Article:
Docket No. 104011.
Argued October 7, 1997 (Calendar No. 1).
Decided January 21, 1998. Rehearing denied post 1230.
Vander Male, Bellamy, Gilchrist, Vande Vusse Cafferty, P.C. (by Frederick B. Bellamy and Michael S. Cafferty), for the plaintiff.
O'Leary, O'Leary, Jacobs, Mattson, Perry Mason, P.C. (by John P. Jacobs), for the defendant.
We granted leave to appeal to decide whether the trial court erred in its determination that the plaintiff, in this malicious prosecution action, sustained the burden of presenting a jury submissible issue of fact regarding probable cause for criminal prosecution. We hold that plaintiff failed to meet that burden and that the trial court's conclusion to the contrary was error.
In Michigan, prosecution is initiated in the sole discretion of the prosecutor. There was no evidentiary basis for the claim that the prosecution was initiated or maintained by defendant's agents. An independent investigation conducted by the state police supported probable cause to believe that a crime had been committed. There was no evidence to dispute probable cause, and the trial court should have directed a verdict for the defendant and determined that probable cause was established as a matter of law.
Because the issues invoked in the claim of malicious prosecution turn on which issues are or might be controverted, we begin our analysis with the following undisputed facts.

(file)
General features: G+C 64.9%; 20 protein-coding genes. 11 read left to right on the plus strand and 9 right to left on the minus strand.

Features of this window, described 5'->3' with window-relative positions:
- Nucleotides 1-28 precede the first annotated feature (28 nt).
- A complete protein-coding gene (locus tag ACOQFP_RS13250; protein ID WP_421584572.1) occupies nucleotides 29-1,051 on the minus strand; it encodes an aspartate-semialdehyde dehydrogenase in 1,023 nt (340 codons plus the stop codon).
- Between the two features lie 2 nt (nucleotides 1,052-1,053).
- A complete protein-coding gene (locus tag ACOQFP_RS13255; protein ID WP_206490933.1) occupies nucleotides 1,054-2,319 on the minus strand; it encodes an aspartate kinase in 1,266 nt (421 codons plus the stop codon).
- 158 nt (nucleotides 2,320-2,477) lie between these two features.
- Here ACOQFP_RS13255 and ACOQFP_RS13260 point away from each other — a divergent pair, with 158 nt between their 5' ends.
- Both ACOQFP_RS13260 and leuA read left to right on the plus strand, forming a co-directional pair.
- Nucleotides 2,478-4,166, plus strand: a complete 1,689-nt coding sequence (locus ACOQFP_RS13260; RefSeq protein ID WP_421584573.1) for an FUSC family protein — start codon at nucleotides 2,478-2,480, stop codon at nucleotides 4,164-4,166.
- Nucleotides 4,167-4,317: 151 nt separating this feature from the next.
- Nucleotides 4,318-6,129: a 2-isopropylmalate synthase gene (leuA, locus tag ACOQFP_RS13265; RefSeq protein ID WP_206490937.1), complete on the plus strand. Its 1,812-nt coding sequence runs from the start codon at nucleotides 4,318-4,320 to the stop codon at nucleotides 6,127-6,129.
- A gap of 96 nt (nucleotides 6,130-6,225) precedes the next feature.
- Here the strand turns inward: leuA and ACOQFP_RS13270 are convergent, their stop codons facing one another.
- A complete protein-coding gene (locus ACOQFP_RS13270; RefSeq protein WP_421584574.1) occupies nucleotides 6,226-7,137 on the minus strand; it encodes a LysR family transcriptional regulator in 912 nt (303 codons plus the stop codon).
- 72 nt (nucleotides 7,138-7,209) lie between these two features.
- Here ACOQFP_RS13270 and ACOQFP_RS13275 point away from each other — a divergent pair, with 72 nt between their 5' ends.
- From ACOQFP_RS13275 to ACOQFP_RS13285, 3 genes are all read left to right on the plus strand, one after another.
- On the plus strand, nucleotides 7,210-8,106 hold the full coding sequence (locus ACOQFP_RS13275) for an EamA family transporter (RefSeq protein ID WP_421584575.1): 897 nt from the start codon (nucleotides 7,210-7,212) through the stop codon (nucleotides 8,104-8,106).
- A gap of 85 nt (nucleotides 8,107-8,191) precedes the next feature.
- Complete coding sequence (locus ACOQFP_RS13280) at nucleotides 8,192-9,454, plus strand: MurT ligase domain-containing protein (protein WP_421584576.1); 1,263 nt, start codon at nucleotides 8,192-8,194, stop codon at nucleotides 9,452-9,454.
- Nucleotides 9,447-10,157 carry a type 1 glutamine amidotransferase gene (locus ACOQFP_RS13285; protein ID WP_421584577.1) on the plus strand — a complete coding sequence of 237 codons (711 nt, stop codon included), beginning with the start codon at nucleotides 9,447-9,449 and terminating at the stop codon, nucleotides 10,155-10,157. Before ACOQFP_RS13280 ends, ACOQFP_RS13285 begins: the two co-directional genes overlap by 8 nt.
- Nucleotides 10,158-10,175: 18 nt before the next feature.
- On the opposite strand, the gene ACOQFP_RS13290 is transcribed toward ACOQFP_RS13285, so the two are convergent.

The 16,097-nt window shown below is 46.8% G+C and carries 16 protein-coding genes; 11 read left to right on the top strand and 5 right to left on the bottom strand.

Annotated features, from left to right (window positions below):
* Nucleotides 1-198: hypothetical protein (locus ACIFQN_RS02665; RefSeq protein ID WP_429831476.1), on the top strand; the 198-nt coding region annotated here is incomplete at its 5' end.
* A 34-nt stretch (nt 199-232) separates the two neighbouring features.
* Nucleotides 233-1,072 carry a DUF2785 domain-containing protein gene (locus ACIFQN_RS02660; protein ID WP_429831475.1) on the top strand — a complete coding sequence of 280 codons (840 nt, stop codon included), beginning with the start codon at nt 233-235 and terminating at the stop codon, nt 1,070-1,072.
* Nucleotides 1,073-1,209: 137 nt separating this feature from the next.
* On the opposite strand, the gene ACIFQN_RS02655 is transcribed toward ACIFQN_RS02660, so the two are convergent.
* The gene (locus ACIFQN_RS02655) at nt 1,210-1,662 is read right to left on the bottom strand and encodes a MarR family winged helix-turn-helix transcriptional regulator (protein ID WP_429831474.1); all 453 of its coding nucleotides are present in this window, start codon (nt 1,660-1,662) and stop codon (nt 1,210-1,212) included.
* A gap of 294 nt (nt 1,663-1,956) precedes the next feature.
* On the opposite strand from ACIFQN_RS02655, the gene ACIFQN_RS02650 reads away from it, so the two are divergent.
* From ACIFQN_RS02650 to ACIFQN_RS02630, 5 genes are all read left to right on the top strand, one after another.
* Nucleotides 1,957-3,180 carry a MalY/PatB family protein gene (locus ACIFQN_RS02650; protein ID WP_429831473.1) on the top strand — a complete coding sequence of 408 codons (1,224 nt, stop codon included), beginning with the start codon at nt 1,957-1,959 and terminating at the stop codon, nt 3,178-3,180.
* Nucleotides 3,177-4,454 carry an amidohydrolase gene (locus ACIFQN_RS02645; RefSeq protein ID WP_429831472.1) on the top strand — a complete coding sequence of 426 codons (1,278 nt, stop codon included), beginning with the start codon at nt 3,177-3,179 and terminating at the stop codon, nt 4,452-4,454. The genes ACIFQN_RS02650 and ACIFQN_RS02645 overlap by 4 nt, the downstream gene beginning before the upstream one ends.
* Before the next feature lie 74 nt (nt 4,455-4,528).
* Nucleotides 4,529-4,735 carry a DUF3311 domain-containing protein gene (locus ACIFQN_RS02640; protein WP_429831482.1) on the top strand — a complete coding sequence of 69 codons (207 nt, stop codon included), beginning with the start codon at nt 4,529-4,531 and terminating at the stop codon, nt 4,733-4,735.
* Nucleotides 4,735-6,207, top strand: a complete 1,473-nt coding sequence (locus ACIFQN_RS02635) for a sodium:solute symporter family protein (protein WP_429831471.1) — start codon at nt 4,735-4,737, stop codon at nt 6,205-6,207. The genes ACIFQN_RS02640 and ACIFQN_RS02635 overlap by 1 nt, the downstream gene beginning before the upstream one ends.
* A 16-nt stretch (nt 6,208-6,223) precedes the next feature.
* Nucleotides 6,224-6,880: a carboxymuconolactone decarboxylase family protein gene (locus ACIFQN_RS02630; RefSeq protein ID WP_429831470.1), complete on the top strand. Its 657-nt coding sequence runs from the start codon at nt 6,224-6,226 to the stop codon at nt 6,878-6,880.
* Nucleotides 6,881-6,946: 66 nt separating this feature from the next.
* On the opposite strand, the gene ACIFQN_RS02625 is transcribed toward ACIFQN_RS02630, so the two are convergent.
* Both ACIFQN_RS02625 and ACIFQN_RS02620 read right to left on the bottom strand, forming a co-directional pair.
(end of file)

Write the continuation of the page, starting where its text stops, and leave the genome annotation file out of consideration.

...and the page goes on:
Dr. Robert Matthews, a dentist specializing in orthodontics, was charged and acquitted in a bench trial of three counts of false pretenses with intent to defraud over one hundred dollars and two counts of filing false health care claims involving surgeries performed at Sinai Hospital. The prosecution had alleged that Dr. Matthews had been paid by Blue Cross for services he did not perform or for which he was not entitled to claim reimbursements. Dr. Matthews had billed technical surgical assistance (TSA) under the regular business classification for Blue Cross physician providers for participation in oral orthognathic surgeries performed at Sinai Hospital by several different oral surgeons on a number of orthodontic patients.
Any person who, with intent to defraud or cheat, shall. . . or by any . . . false pretense, . . . obtain from any person any money or other valuable thing or service [which] shall be of the value of more than $100.00, such person shall be guilty of a felony, punishable by imprisonment in the state prison not more than 10 years or by a fine of not more than $5,000.00. [MCL 750.218; MSA 28.415.]